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APP REVIEW: POSTALE

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Tipped off by an incredibly reliable source (aka Starbucks Pick of The Week), I was introduced to the iPhone App: Postale. Given the racially insensitive undertones deeply embedded into older episodes of Looney Tunes, I naturally assumed the name of this app was meant to be said in an incredibly cartoonish italian accent, emphasized by grandiose hand gestures. (POE-STAH-LEE!) Several awkward situations later, I realized much to my chagrin that it's pronounced as "Postal".

While most postcards feature warm greetings, historical landmarks, or a Tyrannosaurus Rex wearing a pair of sunglasses, Postale is an app that allows you to take your own photographs and transform them into custom postcards. For this review, I'll be using a picture of Prints On Wood's most favorite 8 year old boy, Dash!

DASHI'm pretty sure that last sentence just landed this blog on some NSA watchlist.

P1

Right off the bat, Postale goes out of it's way to let you know it wants to keep things simple. I'm cool with that. As you can see, my options are limited to three: Create, Gallery, and Shop. Lets start with Create.

P2

After selecting Create, Postale prompts you to select one of it's four layouts: Portrait Side-By-Side, Vertical, Veritcal Side-By-Side, and Panoramic. Keeping with the less is more / I need to get this blog post done before I can go home theme, lets go with the Portrait Side-By-Side option. After selecting your layout, you can now select the theme of your postcard. Once again, not a huge selection of options. I selected the good 'ol fashioned red, white, & blue striped air mail theme, because y'know... 'MURCIA!

Now that we got our orientation selected, we can "customize" our postcard. I say that loosely because it's a fancy way to say we're going to add text and a picture. Working from left to right, click Photo to insert your picture.

P3

Once you select the photo for your postcard, you can can apply photo filters to the image. Postale offers the typical 5-6 photo filters with fancy sounding names, but they're what you would expect from default features. They do offer some more unique filters for $1.99 a set, which don't seem to be that much different from the default filters. The color of my original photo looks cool enough already so let's move forward.

P4

Now to add some text, click Message. Doing so toggles your iPhones keypad so you can write your message like you would a text. The UI for the Message feature allows you to change the style, size, and color of your text. Once complete, click on Title to add more text to the top of your post card. This space is more traditionally reserved for your salutation.

P5

After cycling through Photo, Message, and Title, Postale allows you to add a "stamp" to your postcard. You can select from Postale's limited stamp library, add more stamps for $1-$2 per set, or upload your own photo to use in lieu of a stamp. I decided to use this sweet almost-finished picture I drew of myself for the stamp on Dash's postcard.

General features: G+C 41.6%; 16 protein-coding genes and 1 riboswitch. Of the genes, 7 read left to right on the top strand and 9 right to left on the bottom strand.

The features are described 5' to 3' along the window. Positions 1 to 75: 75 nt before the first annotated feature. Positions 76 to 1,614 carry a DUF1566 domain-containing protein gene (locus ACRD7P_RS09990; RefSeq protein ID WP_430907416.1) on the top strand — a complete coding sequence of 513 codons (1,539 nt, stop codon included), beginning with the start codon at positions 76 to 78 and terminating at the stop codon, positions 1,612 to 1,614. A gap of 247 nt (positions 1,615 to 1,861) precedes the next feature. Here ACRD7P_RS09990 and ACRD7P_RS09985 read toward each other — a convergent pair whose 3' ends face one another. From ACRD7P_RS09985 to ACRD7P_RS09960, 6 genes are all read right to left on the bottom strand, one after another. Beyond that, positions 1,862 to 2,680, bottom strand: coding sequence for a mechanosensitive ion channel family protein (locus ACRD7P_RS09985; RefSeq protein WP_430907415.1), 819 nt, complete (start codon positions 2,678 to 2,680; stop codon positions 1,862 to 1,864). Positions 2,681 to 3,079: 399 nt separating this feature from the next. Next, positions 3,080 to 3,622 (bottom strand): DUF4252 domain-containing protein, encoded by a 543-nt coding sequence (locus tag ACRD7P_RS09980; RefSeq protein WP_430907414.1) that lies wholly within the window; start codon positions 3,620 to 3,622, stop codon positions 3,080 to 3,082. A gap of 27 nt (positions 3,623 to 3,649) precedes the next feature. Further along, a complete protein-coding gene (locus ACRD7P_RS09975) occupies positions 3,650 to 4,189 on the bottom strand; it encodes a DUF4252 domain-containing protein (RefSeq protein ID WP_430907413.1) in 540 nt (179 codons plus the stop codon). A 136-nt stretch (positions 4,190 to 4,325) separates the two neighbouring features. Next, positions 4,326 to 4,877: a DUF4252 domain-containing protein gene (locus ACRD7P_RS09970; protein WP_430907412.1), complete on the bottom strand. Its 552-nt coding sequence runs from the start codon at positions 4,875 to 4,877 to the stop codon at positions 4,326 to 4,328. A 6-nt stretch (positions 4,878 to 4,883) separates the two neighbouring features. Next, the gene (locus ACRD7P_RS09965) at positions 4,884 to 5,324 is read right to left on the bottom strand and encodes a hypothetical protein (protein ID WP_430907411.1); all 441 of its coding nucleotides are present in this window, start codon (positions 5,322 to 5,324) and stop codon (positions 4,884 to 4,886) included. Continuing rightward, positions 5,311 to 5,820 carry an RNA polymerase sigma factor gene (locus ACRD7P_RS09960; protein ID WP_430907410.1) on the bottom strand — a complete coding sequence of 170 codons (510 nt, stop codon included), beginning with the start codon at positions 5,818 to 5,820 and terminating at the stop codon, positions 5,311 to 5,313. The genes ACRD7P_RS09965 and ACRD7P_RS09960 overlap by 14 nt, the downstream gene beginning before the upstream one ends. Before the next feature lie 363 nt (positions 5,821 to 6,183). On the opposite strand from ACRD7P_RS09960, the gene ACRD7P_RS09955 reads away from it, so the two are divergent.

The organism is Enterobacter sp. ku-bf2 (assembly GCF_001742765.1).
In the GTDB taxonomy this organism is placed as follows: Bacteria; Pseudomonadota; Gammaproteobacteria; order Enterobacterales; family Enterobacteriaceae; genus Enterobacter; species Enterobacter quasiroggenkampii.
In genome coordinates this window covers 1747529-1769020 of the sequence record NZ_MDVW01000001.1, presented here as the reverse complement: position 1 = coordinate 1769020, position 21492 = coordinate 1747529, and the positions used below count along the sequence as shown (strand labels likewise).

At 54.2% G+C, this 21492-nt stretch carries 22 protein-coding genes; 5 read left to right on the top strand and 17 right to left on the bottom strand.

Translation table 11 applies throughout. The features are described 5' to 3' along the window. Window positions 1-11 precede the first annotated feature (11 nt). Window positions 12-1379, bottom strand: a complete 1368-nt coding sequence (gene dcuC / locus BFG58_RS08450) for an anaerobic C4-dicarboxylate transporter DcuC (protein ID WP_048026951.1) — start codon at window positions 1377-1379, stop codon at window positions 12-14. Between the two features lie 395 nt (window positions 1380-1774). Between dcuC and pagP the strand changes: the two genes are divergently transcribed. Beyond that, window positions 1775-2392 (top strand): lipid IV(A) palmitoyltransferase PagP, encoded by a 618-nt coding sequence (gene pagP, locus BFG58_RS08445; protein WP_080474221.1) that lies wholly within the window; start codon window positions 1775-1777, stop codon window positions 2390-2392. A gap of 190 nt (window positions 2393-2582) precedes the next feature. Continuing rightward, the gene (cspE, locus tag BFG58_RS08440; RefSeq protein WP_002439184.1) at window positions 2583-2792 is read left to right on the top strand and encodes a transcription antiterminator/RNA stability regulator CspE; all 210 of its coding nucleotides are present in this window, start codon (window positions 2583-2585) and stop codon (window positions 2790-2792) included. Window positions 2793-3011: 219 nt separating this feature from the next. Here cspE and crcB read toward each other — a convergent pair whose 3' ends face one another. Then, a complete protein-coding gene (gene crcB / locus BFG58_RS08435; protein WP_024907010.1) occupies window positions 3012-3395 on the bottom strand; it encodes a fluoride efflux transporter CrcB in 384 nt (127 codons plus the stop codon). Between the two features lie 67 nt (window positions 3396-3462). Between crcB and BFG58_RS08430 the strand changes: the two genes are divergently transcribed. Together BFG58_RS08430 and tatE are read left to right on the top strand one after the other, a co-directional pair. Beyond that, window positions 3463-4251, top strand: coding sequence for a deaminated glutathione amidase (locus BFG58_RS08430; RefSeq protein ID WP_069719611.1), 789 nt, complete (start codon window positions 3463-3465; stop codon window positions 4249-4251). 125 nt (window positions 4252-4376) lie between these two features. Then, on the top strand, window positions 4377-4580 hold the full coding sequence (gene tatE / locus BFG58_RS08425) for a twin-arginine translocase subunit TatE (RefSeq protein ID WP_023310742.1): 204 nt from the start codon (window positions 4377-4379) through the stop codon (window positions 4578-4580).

P6Stud Muffin(top)

We got our picture, our text, our greeting, and some incredibly swarthy postage. Lets see how this bad-boy looks now that it's finished.

P7Meh. Cool I guess.

Sarcasm aside, one neat feature about Postale is that it takes the location data from your photograph and uses the city/zipcode of your photo for use in the post office stamp. When beginning this app review, I lacked the foresight to see if any of the offered post card sizes were proportionate to any standard photo sizes. Unfortunately, they are not. I had to skew the image a bit to fit a 6 x 4 canvas to print on wood. Speaking of which, lets see how that turned out.

P8

Not too shabby. The red and blue look pretty cool mixed in with the wood grain. So overall, is Postale deserving of first class rates, or should it get tossed out with the junk mail?

RATE

Junk mail.

At it's core, these apps are just an incredibly low budget / limited photo editor with a gimmick attached. Much like PicLab and Halftone, Postale falls into the category of an Instagram clone wrapped around a decent concept. Unfortunately it lacks quality content to make your purcase of the app itself feel worthwhile, let alone add-ons. The worst part is the paid image effects offered in Postale are incredibly similar to the ones offered in Camera 360, the only difference being they are completely free.

Halfway through this review it hit me. Aren't traditional postcards supposed to have a full image on the back and the mailing address / written content on the back? Well, Postale can send an honest-to-goodness postcard for $2 in the US, and $3 international. While the concept of taking a picture and turning it into a postcard sounds fun, Postale for lack of a better term, comes off as boring. For an app that offers so very little, $2 with additional add-ons offered for the same amount seems a little over priced. At this point, mailing an actual store-bought postcard from wherever you might be visiting would seem more frugal and exciting.

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